d3dx9: Avoid expensive computations

Matteo Bruni matteo.mystral at gmail.com
Wed Feb 27 08:33:39 CST 2013

2013/2/26 Rico Schüller <kgbricola at web.de>:
> Hi Nozomi,
> this is pretty fast. Just some numbers (run time on my machine, so it might
> not be that representative)...
> before: 43s
> previous patch: 27s
> this patch: 21s
> native: 16s
> So from the speed point of view, it's a lot closer than the rest.
> Though, I would split this into 2 patches, one for D3DXMatrixDeterminant and
> one for D3DXMatrixInverse.

That's probably a good idea.

> I think it's a nice step forward. Thought we
> might test the speed of an sse version and may use it later ...
> Are there any other opinions?

My main concern is that the effort in optimizing further those two
functions might not have significant effects on actual application
execution times (think diminishing returns). I'm not against making
the code faster, especially if that doesn't make the code unreadable,
but it might not be the best place to work on if you want to optimize
d3dx9. You might want to profile some applications and see what the
actual bottlenecks are.

Specifically on these functions, an SSE-based version will probably
run significantly faster, but you need to solve the issues with
compatibility with older CPUs e.g. by selecting the correct function
implementation at runtime in some fashion, as Henri mentioned. BTW
there might be other potential problems, such as applications setting
the SSE control register in some unexpected way (although that happens
with the FPU control word too).
You can also give a shot to GCC optimization options, such as
"-mfpmath=sse" (and a suitable -march value). Obviously we don't want
to use them in general but it might be interesting to see what GCC can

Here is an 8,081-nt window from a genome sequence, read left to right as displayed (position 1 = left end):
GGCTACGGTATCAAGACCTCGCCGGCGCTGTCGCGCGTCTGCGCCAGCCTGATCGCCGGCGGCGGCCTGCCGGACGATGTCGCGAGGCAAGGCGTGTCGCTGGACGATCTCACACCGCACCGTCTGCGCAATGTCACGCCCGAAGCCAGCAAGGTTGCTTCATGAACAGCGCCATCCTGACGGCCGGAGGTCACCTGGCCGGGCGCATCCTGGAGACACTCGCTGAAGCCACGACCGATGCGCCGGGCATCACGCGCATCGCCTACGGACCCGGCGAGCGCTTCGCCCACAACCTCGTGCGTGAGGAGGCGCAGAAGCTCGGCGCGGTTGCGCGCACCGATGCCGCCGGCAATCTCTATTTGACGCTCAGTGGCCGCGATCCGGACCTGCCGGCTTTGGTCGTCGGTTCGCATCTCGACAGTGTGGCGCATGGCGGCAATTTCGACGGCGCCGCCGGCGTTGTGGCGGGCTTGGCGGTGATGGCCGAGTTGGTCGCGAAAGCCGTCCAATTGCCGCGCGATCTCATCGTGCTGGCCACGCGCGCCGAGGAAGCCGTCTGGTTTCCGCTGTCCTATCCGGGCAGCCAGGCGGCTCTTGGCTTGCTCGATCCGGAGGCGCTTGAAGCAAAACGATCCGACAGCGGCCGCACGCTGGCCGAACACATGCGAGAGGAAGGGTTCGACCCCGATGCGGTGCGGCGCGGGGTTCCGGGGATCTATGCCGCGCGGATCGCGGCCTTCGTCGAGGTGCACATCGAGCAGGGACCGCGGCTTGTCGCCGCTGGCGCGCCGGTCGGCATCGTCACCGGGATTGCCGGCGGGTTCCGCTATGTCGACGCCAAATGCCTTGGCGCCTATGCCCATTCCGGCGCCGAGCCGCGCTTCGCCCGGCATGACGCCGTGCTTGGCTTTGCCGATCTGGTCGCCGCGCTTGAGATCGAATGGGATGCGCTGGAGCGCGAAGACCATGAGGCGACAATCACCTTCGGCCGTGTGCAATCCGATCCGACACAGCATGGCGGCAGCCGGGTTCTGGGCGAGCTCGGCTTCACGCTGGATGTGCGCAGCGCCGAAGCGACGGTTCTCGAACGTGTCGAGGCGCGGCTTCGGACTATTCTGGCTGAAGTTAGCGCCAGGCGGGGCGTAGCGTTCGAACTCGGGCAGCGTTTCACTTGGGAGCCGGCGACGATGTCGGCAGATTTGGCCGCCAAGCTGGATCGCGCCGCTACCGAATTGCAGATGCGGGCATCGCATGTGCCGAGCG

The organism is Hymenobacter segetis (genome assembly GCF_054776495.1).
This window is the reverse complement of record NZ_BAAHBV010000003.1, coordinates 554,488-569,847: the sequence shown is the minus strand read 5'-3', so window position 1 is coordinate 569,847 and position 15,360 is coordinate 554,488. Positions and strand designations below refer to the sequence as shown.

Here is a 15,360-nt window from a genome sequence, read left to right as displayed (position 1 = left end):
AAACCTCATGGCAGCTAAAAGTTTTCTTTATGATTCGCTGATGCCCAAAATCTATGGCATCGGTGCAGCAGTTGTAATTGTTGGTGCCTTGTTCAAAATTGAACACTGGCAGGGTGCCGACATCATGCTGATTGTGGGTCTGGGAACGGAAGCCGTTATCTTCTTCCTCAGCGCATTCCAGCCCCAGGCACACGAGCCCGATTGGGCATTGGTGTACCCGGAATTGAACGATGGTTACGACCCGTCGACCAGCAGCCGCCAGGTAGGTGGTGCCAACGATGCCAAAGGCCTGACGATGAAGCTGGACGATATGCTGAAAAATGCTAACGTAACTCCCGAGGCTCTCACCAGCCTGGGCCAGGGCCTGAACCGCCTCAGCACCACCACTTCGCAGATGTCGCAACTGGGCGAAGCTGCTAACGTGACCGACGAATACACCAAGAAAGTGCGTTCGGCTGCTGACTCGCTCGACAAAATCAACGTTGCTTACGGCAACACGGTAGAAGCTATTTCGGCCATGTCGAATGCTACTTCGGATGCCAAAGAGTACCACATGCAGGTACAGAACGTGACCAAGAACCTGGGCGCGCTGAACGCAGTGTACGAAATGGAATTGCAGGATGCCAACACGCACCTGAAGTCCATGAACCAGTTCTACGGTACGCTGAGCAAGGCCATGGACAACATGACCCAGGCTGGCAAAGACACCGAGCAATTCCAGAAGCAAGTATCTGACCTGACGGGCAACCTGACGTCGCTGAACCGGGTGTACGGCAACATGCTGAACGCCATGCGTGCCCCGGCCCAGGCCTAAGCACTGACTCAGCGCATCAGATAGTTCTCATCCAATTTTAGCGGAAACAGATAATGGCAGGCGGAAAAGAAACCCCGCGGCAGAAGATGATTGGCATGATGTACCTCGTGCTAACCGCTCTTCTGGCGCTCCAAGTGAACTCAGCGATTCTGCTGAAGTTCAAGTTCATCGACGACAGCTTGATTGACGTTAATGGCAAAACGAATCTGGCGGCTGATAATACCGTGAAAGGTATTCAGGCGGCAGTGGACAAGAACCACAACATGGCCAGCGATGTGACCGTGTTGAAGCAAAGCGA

do there. Keep in mind that the compiler has to stay on the safe side
when optimizing and you might need to add attributes around to allow
more aggressive optimizations. From a quick Google search I found
http://locklessinc.com/articles/vectorize/ which seems to show the
general idea.


> Cheers
> Rico
> On 25.02.2013 12:34, Nozomi Kodama wrote:
>> Rico,
>> can you give a try to this patch?
>> If it is slightly slower than native, we could at first merge it.
>> Anyway, if the application is well coded, this function should not be
>> called often. Usually an application uses transformations matrices that
>> are a lot easier to inverse
>> Nozomi
>> ------------------------------------------------------------------------
>> *De :* Henri Verbeet <hverbeet at gmail.com>
>> *À :* Rico Schüller <kgbricola at web.de>
>> *Cc :* wine-devel at winehq.org; Nozomi Kodama <nozomi.kodama at yahoo.com>
>> *Envoyé le :* Lundi 25 février 2013 0h08
>> *Objet :* Re: d3dx9: Avoid expensive computations
>> On 25 February 2013 10:24, Rico Schüller <kgbricola at web.de
>> <mailto:kgbricola at web.de>> wrote:
>>  > I did some small tests for speed with the following results. You may
>> also
>>  > avoid such a lot of variable assignments like *pout = out and you may
>> use 4
>>  > vecs instead. This should save ~48 assignments and it should also
>> improve
>>  > the speed a bit more (~10%). Though, native is still 40% faster than
>> that.
>>  >
>> I'd somewhat expect native to use SSE versions of this kind of thing
>> when the CPU supports those instructions. You also generally want to
>> pay attention to the order in which you access memory, although
>> perhaps it doesn't matter so much here because an entire matrix should
>> be able to fit in a single cacheline, provided it's properly aligned.

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